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Five Years Until Autonomous Vehicles Hit US Roads, Foxx Says

Former Obama secretary says it'll 20 years before they're the standard.

by on Apr.06, 2017

Former Transportation Secretary Anthony Foxx (left) discusses the future of autonomous vehicles. Photo credit: Lindsay Brooke.

The introduction of fully autonomous vehicles appears to be about five years off although sophisticated vehicles with autonomous features will become more common during the next two to four years, formers U.S. Secretary of Transportation Anthony Foxx said during an appearance at the SAE’s annual meeting and exposition in Detroit.

However, it will be at least 20 years or more before autonomous vehicles are the predominant form of transportation, according Foxx, who served as President Barack Obama’s Secretary of Transportation began laying out the first federal guidelines for autonomous vehicles.

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Foxx said autonomous technology is moving forward quickly. Within the next two to four years, vehicles with Level Two, Level Three and Level Four autonomy, which is just short of full autonomy, will become more widely available. It will take another five years before fully autonomous vehicles reach the road, he said. (more…)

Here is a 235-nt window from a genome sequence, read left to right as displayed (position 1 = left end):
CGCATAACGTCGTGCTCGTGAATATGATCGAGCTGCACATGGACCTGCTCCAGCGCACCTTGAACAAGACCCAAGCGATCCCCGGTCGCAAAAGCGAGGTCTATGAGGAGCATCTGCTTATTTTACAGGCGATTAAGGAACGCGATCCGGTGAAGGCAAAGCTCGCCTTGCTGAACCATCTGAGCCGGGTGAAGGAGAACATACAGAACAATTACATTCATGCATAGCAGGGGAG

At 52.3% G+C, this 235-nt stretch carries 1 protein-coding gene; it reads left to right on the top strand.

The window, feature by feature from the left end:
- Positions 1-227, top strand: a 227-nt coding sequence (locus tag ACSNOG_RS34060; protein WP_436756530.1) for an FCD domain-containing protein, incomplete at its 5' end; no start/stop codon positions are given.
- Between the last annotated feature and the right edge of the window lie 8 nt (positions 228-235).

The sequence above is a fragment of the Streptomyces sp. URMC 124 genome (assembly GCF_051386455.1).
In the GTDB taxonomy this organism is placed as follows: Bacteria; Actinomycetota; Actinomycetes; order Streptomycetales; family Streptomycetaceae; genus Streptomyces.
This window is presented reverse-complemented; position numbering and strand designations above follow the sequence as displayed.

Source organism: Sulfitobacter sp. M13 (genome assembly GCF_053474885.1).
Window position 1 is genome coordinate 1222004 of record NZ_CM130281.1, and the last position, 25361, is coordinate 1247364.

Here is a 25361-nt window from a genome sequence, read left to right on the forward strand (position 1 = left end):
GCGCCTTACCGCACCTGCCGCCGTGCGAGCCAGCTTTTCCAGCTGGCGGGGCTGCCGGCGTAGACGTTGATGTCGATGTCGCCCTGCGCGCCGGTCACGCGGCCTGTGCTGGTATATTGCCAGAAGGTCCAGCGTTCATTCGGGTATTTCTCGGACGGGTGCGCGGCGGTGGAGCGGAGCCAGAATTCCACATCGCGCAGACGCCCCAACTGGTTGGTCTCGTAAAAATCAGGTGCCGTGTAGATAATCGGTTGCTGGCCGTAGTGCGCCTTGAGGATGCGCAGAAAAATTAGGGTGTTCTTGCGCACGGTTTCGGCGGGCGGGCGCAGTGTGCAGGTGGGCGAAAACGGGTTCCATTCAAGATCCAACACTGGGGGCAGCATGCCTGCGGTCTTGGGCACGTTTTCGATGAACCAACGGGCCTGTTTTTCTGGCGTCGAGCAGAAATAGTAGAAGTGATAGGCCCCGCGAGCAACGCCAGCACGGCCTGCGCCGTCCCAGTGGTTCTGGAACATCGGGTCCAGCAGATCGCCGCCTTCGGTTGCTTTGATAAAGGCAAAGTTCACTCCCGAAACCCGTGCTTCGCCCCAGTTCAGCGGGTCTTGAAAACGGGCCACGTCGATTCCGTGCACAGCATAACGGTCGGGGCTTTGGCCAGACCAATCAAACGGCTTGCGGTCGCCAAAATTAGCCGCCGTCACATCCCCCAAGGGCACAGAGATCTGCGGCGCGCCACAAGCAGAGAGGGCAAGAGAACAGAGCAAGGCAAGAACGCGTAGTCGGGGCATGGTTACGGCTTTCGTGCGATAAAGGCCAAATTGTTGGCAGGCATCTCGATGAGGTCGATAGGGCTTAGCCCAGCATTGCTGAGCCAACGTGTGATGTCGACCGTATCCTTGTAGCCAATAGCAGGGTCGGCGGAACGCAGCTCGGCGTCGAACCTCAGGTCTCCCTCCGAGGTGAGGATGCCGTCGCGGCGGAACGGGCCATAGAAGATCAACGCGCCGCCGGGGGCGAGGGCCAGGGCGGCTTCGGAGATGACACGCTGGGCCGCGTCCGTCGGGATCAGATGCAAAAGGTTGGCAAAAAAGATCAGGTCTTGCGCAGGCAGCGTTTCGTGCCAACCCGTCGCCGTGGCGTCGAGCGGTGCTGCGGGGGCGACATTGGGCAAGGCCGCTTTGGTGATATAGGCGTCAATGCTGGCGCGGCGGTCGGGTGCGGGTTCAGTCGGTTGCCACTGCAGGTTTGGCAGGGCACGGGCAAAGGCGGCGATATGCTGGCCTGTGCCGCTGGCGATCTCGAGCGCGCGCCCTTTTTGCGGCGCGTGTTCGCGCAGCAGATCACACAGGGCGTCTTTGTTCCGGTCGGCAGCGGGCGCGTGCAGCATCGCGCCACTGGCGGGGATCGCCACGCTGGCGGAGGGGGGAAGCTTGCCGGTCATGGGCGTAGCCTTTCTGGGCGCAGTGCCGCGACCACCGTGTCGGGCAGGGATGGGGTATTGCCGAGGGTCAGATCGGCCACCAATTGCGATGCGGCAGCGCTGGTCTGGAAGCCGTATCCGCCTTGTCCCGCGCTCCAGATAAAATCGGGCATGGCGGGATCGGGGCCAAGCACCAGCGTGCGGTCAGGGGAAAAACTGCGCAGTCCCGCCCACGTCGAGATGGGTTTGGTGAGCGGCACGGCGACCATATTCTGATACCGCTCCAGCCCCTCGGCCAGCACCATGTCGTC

Reinventing the SAE World Congress

by on Apr.27, 2010

The annual gathering of auto engineers, the SAE World Congress, has been shrinking for years. But the 2010 event was intentionally downsized, claim its organizers.

If the SAE World Congress looked smaller to those attending the industry’s premier automotive engineering event at Detroit ‘s Cobo Center earlier this month, that’s because it was smaller – by design, according to conference organizers, though recent history shows the once massive event has been shriveling on its own for a number of years.

Some 300 companies exhibited at the event last year but the 2010 World Congress saw just 103 firms on the floor, according to Andrew Brown Jr., chief technologist at Delphi Corporation and president of the SAE for 2010. The number of papers presented at the conference was smaller, as well – about 1,090 versus 1,370 in 2009 – and attendance was down from 16,000 to somewhere beyond 10,000.

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“The food court was nearly as big as the displays,” complained one participant, asking not to be named, but echoing a comment heard repeatedly during this year’s show.